The Common Denominator: Drug Use, Abuse, and Addiction

Posted: January 11, 2016 by

Drug Abuse and Addiction


Discovering that your child is involved with drugs or alcohol is troubling for every parents. People, especially teens, experiment with drugs for many reasons. Many had their first drug experience when they were trying to have a good time, or to fit in with a group of people who are using them. It can also occur because a person is trying to improve performance during activities such as sports or to ease the feelings of stress, anxiety, or depression. Reasons vary from person to person. Nonetheless, any amount of drug use can bear harmful consequences even when casually used. They only worsen were a person is heavily abusing or strongly addicted to drugs or alcohol. No matter how frequently you’re using, your substance use will cause troubles in your life, at home, school, work, and in your relationships.

Each drug produces different physical effects, but all substances share one thing in common, addiction. Habitual use can change the way the brain looks and functions. Drugs cause an increase in levels of dopamine which prompts the brain to release a feeling of pleasure. The brain recalls this feelings and wants it repeated. Drugs can also interfere with your ability to think clearly, control your behavior, exhibit good judgement, and feel normal without it. These substances will take over your mind, making the use of drugs more important than anything else including relationships, your career, and even your physical and emotional needs.

The good news is that with the right treatment and support, you can reverse the effects and get back your life. Recognizing and admitting you have a problem and listening to those concerned can help you to overcome your dependency and learn to live a sober life.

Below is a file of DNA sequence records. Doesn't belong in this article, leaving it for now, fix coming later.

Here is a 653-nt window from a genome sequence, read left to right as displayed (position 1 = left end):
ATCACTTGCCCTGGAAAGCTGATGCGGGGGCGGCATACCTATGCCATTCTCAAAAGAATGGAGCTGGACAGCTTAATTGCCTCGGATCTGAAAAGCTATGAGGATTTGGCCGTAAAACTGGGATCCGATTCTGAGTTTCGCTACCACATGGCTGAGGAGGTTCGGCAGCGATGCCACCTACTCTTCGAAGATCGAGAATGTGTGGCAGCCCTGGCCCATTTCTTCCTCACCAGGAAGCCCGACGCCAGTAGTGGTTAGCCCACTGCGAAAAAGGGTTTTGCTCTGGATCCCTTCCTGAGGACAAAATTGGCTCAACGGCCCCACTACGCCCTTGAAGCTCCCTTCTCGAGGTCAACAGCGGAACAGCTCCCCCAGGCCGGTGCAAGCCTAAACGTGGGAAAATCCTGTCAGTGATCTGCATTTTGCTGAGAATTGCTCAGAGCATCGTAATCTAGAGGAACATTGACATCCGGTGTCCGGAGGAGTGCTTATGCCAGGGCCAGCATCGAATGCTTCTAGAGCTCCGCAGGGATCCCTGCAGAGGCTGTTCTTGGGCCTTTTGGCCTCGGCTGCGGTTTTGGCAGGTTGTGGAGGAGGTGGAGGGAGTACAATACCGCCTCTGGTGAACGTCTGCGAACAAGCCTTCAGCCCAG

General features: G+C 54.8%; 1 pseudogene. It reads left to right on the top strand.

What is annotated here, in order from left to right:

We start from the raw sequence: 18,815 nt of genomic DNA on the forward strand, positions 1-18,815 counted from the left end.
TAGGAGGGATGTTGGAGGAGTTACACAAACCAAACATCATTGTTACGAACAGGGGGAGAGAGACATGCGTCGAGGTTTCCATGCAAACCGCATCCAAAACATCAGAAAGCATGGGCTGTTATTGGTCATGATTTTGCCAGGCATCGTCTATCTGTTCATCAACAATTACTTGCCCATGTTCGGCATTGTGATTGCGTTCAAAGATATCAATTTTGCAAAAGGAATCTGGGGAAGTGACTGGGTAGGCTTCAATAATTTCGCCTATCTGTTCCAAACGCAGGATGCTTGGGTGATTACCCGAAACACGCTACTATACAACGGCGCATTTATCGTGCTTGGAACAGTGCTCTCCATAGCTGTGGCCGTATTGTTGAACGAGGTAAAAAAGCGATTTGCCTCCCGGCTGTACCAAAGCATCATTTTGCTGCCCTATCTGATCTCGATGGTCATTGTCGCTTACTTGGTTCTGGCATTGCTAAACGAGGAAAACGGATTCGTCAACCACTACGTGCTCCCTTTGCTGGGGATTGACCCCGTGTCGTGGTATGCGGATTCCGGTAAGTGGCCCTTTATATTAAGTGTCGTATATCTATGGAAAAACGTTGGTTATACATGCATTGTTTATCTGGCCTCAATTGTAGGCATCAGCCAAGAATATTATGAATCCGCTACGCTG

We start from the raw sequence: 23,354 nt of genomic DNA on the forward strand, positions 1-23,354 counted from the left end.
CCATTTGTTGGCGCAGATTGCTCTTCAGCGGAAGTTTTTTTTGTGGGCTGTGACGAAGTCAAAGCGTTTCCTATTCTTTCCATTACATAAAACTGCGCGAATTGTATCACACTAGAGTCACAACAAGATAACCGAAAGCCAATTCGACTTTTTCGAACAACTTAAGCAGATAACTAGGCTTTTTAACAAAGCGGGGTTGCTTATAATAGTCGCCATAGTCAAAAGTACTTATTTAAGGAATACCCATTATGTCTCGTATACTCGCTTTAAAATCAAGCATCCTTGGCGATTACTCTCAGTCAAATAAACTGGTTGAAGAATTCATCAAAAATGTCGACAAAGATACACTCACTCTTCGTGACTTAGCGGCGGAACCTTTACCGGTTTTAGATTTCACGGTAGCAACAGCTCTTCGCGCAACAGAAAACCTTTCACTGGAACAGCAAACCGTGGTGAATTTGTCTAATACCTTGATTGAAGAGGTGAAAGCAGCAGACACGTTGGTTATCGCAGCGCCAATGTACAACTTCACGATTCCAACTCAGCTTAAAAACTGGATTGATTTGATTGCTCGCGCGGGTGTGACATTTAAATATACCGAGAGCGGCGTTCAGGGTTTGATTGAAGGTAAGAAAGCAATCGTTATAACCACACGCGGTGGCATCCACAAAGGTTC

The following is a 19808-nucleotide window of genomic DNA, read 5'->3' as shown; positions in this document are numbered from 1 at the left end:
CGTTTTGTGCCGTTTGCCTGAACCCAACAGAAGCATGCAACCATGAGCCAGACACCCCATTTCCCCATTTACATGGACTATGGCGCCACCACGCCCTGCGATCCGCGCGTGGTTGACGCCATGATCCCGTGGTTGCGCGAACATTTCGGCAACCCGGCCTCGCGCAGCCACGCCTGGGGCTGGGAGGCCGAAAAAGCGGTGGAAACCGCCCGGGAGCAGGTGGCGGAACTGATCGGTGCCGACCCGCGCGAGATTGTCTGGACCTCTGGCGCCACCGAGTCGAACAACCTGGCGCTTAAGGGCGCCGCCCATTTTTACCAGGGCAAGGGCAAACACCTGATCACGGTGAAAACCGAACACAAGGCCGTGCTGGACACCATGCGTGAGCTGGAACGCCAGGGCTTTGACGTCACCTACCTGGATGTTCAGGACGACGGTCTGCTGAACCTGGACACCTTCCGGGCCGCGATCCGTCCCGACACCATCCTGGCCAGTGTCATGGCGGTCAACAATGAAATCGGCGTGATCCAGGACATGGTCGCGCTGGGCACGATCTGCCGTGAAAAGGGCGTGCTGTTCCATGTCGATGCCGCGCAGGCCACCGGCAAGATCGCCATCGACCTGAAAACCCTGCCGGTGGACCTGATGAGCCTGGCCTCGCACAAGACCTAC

You can stop if you really want to. The will and determination to cut drug use out of your life is the most powerful way to start regaining control of your life. The longer you keep using drugs, the more severe the cravings and urges to use them will be. Drug abuse and addiction can be beaten through therapy, medications, exercise, and other treatments. Don’t wait till you hit rock bottom before you get better. The earlier you start your recovery, the better. The process can start during any stage of your addiction. Prolonged exposure to substances will make it harder to treat, but it’s not impossible. Don’t wait until you have lost it all. Don’t force yourself, help yourself. Recovery begins with you. As you become sober, you will realize that it will not only help you but it will mend relationships with your family, co-workers, and anyone who you want to be close to. However, it is important to remember that you can’t just change for them, you have to change for you. If it didn’t work before, try again. Don’t let relapse get in your way. If it happened, it doesn’t mean that the treatment failed or that you failed. Understand your mistakes and then get back on track by reentering a treatment program or looking for a better treatment approach.

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